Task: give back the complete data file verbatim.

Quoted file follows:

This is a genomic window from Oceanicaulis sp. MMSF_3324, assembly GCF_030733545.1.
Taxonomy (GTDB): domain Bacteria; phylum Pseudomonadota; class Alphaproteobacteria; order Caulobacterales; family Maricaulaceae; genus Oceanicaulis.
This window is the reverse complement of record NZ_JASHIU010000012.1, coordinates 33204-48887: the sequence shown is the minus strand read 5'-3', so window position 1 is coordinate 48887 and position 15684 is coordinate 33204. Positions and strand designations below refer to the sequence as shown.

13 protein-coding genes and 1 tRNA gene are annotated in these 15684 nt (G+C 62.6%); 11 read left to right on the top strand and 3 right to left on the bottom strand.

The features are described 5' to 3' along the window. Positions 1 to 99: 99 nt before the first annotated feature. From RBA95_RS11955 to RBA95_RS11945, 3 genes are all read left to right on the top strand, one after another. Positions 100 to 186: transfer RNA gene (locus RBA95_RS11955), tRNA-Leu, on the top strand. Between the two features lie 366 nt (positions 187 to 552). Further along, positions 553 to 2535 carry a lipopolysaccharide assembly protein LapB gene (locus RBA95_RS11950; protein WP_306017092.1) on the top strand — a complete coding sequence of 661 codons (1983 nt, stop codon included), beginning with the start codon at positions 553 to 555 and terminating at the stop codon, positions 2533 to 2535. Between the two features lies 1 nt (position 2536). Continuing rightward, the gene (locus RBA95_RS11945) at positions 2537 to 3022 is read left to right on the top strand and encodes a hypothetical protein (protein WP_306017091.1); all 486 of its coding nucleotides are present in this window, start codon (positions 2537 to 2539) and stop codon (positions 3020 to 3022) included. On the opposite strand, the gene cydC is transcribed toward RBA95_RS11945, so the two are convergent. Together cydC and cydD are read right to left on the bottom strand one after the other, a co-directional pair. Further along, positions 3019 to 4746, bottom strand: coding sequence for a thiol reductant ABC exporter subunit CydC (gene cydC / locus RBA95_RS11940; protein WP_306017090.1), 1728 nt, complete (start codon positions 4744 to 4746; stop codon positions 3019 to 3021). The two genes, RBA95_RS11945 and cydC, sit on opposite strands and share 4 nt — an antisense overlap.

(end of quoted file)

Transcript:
This is a genomic window from Oceanicaulis sp. MMSF_3324, assembly GCF_030733545.1.
Taxonomy (GTDB): domain Bacteria; phylum Pseudomonadota; class Alphaproteobacteria; order Caulobacterales; family Maricaulaceae; genus Oceanicaulis.
This window is the reverse complement of record NZ_JASHIU010000012.1, coordinates 33204-48887: the sequence shown is the minus strand read 5'-3', so window position 1 is coordinate 48887 and position 15684 is coordinate 33204. Positions and strand designations below refer to the sequence as shown.

13 protein-coding genes and 1 tRNA gene are annotated in these 15684 nt (G+C 62.6%); 11 read left to right on the top strand and 3 right to left on the bottom strand.

The features are described 5' to 3' along the window. Positions 1 to 99: 99 nt before the first annotated feature. From RBA95_RS11955 to RBA95_RS11945, 3 genes are all read left to right on the top strand, one after another. Positions 100 to 186: transfer RNA gene (locus RBA95_RS11955), tRNA-Leu, on the top strand. Between the two features lie 366 nt (positions 187 to 552). Further along, positions 553 to 2535 carry a lipopolysaccharide assembly protein LapB gene (locus RBA95_RS11950; protein WP_306017092.1) on the top strand — a complete coding sequence of 661 codons (1983 nt, stop codon included), beginning with the start codon at positions 553 to 555 and terminating at the stop codon, positions 2533 to 2535. Between the two features lies 1 nt (position 2536). Continuing rightward, the gene (locus RBA95_RS11945) at positions 2537 to 3022 is read left to right on the top strand and encodes a hypothetical protein (protein WP_306017091.1); all 486 of its coding nucleotides are present in this window, start codon (positions 2537 to 2539) and stop codon (positions 3020 to 3022) included. On the opposite strand, the gene cydC is transcribed toward RBA95_RS11945, so the two are convergent. Together cydC and cydD are read right to left on the bottom strand one after the other, a co-directional pair. Further along, positions 3019 to 4746, bottom strand: coding sequence for a thiol reductant ABC exporter subunit CydC (gene cydC / locus RBA95_RS11940; protein WP_306017090.1), 1728 nt, complete (start codon positions 4744 to 4746; stop codon positions 3019 to 3021). The two genes, RBA95_RS11945 and cydC, sit on opposite strands and share 4 nt — an antisense overlap.